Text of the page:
So you're thinking, wow, this is a great way to get rich, I'll just buy $13000 in options instead of stock, and then I'll have close to $130,000 if I hit it big and the stock/ETF goes up from $130 to $140!

Whoa, slow down cowboy! (or cowgirl)... Although your gains are multiplied, you are taking extremly more risk by doing this.

If you want to become accustom to buying options, you will want to buy options with a LOT of time value on them that are deep in the money because they behave more like stocks. What I mean is they have a lower chance of losing everything, and you can own them longer if you have to, and if you sell them early they maintain a lot of their initial value. On the contrary, out of the money contracts with little time value are more like lotto tickets because your chances of hitting it big are less, and your chance of losing it all are great. They may have better return in the long run than lotto tickets, but if you went out and put all your money on a lotto ticket, you better be prepared to lose it all.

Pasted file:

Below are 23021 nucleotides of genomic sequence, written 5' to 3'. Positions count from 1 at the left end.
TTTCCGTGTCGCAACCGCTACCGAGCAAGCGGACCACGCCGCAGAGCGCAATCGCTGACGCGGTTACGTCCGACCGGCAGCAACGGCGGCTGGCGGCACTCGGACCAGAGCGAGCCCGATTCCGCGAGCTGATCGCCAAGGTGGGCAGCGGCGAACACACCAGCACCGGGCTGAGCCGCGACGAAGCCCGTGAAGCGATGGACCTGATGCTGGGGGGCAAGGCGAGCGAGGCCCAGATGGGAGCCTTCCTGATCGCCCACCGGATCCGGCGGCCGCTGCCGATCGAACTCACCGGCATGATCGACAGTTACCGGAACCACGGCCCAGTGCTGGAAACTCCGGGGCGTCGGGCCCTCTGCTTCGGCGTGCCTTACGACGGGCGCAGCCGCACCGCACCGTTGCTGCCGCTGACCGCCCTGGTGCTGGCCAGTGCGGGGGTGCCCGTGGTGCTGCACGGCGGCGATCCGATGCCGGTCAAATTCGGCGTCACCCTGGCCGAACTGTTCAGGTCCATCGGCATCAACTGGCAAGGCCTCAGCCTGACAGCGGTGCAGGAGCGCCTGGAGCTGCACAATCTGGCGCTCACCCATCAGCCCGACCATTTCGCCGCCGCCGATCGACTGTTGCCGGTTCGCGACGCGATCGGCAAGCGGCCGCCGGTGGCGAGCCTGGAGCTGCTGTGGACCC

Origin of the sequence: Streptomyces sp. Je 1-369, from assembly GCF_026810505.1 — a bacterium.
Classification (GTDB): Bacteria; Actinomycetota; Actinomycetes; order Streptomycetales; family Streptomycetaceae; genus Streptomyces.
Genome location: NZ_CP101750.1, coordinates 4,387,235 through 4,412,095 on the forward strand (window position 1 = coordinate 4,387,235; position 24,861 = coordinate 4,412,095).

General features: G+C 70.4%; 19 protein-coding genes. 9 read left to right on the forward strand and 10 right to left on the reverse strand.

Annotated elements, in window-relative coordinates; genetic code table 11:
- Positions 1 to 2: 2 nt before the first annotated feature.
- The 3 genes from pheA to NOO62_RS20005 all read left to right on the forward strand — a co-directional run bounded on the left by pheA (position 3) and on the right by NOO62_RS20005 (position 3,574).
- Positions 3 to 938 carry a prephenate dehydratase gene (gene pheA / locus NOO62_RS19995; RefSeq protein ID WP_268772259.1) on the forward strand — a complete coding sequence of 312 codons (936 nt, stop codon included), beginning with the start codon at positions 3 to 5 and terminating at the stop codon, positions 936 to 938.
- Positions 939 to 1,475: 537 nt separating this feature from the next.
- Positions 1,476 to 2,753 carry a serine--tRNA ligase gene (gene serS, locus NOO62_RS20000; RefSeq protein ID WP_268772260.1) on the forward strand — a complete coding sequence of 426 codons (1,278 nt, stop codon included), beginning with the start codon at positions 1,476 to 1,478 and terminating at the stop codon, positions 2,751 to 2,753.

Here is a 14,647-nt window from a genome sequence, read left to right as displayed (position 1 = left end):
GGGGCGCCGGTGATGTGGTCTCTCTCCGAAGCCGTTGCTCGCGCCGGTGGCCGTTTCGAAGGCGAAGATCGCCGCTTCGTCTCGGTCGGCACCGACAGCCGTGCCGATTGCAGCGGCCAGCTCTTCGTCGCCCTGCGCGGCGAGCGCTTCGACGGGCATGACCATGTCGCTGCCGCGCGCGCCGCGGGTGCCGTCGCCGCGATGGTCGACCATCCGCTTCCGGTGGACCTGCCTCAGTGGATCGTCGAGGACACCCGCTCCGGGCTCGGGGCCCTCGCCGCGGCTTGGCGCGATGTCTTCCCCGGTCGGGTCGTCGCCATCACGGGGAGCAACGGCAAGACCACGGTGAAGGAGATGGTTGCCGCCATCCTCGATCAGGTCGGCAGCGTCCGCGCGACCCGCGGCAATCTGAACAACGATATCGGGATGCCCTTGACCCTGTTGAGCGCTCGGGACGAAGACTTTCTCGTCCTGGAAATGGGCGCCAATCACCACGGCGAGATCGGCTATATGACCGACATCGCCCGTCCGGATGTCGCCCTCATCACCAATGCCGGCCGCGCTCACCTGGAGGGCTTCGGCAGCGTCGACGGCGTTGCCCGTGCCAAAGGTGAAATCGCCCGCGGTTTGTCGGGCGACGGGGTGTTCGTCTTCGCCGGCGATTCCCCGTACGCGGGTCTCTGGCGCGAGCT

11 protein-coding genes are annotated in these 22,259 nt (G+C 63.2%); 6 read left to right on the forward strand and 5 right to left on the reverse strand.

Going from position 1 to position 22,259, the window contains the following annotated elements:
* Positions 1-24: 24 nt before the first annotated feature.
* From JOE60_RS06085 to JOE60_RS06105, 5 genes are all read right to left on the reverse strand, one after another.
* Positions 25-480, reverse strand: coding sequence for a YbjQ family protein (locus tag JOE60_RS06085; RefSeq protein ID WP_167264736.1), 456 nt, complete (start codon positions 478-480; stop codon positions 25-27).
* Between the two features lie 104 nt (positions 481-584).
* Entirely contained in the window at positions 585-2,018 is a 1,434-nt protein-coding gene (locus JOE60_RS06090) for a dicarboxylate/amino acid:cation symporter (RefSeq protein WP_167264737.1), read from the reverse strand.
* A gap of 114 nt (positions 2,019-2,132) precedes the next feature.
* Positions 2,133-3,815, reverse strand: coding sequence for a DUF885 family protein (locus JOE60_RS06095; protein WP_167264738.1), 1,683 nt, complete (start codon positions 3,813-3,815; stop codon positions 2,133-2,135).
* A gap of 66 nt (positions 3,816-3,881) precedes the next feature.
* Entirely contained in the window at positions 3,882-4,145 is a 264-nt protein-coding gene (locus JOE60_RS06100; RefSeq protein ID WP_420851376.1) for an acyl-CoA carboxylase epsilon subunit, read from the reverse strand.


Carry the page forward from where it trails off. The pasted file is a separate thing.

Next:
A generally sound strategy is to buy stock options with 3 more months on the contract than you plan to hold it, and sell it before then. This is because people generally won't buy options close to expiration. Meanwhile, people that own options tend to try to panic and sell towards the end when there's not enough buyers. So what happens is, People buy contracts with 1-3 month on it. In order to sell you need a buyer. There are plenty of buyers who will buy your option so there is a lot of demand, so there are a lot of dreamers thinking the stock will continue to go up and that they have plenty of time to sell. However, the closer you get to expiration the more people are waking up saying "there's not much time left!" And all those who own options that are expiring are going to want to sell it because they don't want to be forced to buy 100 shares at th given price otherwise they wouldn't own the option. True they can borrow money buy it and then sell it and some brokerage houses will still redeam the options for even value but the mentality remains the same. Picture it like Christmas shopping... There are plenty of buyers in at the last second, but stores don't want to get caught with too much inventory, or else they will have to mark down items significantly afterwards. After the demand drys up, there are no more buyers, and those looking to sell are in trouble. If you wait until the last minute it will be a hectic frenzy, and if there's any major popular items and sales, they will probably be gone. Avoid the herd mentality... Get in and out early. If you plan months in advance you will generally be glad you did, as there will be a lot of dreamers looking for the high percentage that take on too much risk.